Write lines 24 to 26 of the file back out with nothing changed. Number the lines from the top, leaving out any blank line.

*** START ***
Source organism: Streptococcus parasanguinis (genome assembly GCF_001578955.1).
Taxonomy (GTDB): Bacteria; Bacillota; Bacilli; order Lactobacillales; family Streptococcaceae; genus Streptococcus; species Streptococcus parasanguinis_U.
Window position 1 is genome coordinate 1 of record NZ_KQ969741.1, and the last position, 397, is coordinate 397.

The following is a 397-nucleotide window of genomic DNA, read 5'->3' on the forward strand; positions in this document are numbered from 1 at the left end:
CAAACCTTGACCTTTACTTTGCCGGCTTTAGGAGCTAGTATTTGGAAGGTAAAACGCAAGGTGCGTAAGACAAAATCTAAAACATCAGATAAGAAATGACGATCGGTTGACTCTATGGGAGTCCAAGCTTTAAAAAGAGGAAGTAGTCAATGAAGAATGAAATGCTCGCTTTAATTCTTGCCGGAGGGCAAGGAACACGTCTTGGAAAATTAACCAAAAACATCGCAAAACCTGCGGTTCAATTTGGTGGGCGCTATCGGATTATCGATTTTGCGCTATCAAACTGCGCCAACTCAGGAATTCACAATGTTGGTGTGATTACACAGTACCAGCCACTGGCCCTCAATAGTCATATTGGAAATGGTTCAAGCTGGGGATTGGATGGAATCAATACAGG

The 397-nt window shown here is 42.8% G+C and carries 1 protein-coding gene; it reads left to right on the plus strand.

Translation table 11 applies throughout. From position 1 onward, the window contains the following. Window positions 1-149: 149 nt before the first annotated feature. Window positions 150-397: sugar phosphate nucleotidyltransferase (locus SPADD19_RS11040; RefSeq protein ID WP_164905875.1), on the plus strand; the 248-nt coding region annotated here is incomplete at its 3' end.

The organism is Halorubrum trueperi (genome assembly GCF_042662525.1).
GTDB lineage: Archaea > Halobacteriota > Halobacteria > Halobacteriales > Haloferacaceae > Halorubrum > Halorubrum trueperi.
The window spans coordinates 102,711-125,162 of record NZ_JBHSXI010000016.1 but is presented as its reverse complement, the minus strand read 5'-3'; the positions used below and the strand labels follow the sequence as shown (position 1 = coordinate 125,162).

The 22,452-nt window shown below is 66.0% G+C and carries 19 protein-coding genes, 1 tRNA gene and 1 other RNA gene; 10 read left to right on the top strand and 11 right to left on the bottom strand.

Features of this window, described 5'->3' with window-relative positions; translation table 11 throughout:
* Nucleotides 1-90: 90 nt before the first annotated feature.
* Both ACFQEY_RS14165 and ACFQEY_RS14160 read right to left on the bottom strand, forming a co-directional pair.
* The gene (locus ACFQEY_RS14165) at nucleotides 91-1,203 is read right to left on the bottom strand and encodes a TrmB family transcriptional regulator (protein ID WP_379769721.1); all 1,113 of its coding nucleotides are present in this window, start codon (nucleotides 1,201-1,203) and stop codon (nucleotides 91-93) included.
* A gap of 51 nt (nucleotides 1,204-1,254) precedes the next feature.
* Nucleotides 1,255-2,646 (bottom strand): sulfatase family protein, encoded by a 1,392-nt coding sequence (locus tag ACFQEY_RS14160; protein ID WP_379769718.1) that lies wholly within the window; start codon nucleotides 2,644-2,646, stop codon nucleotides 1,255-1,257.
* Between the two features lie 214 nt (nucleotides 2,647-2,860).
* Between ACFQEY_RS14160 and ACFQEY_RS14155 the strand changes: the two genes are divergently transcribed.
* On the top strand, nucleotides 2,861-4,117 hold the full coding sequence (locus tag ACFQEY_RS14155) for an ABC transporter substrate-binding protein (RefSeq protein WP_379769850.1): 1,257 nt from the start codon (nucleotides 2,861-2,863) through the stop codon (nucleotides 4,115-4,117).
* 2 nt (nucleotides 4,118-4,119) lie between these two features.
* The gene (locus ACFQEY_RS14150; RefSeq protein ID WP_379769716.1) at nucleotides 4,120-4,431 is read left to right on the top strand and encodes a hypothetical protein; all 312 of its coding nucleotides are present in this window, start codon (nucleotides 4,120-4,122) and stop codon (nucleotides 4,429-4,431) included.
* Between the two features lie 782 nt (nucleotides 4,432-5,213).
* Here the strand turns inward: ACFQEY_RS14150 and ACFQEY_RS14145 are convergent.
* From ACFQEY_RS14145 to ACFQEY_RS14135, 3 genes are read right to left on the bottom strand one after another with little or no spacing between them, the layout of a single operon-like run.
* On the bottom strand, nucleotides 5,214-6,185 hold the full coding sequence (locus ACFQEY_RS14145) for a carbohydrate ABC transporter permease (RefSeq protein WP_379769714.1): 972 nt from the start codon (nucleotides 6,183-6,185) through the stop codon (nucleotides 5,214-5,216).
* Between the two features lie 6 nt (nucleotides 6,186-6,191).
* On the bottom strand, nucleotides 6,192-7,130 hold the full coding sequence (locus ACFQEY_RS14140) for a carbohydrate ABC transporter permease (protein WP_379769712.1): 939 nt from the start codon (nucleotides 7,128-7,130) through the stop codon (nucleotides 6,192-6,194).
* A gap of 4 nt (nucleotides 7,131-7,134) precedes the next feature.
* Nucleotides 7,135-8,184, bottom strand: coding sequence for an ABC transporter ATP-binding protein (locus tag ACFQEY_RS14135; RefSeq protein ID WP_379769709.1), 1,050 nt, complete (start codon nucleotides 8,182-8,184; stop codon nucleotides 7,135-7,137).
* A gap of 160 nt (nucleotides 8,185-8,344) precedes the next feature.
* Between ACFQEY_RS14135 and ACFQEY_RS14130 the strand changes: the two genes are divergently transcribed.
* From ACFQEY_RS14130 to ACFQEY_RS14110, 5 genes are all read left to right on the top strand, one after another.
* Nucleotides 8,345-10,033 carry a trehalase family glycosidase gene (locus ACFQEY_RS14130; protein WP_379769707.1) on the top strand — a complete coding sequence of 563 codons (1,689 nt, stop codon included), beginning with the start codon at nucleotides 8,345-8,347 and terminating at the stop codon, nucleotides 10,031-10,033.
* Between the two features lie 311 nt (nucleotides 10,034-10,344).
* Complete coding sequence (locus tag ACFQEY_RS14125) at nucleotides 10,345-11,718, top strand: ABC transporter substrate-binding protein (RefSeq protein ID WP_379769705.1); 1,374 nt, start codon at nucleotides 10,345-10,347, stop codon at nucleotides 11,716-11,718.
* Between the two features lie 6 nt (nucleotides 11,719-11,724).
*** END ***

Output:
* Here the strand turns inward: ACFQEY_RS14150 and ACFQEY_RS14145 are convergent.
* From ACFQEY_RS14145 to ACFQEY_RS14135, 3 genes are read right to left on the bottom strand one after another with little or no spacing between them, the layout of a single operon-like run.
* On the bottom strand, nucleotides 5,214-6,185 hold the full coding sequence (locus ACFQEY_RS14145) for a carbohydrate ABC transporter permease (RefSeq protein WP_379769714.1): 972 nt from the start codon (nucleotides 6,183-6,185) through the stop codon (nucleotides 5,214-5,216).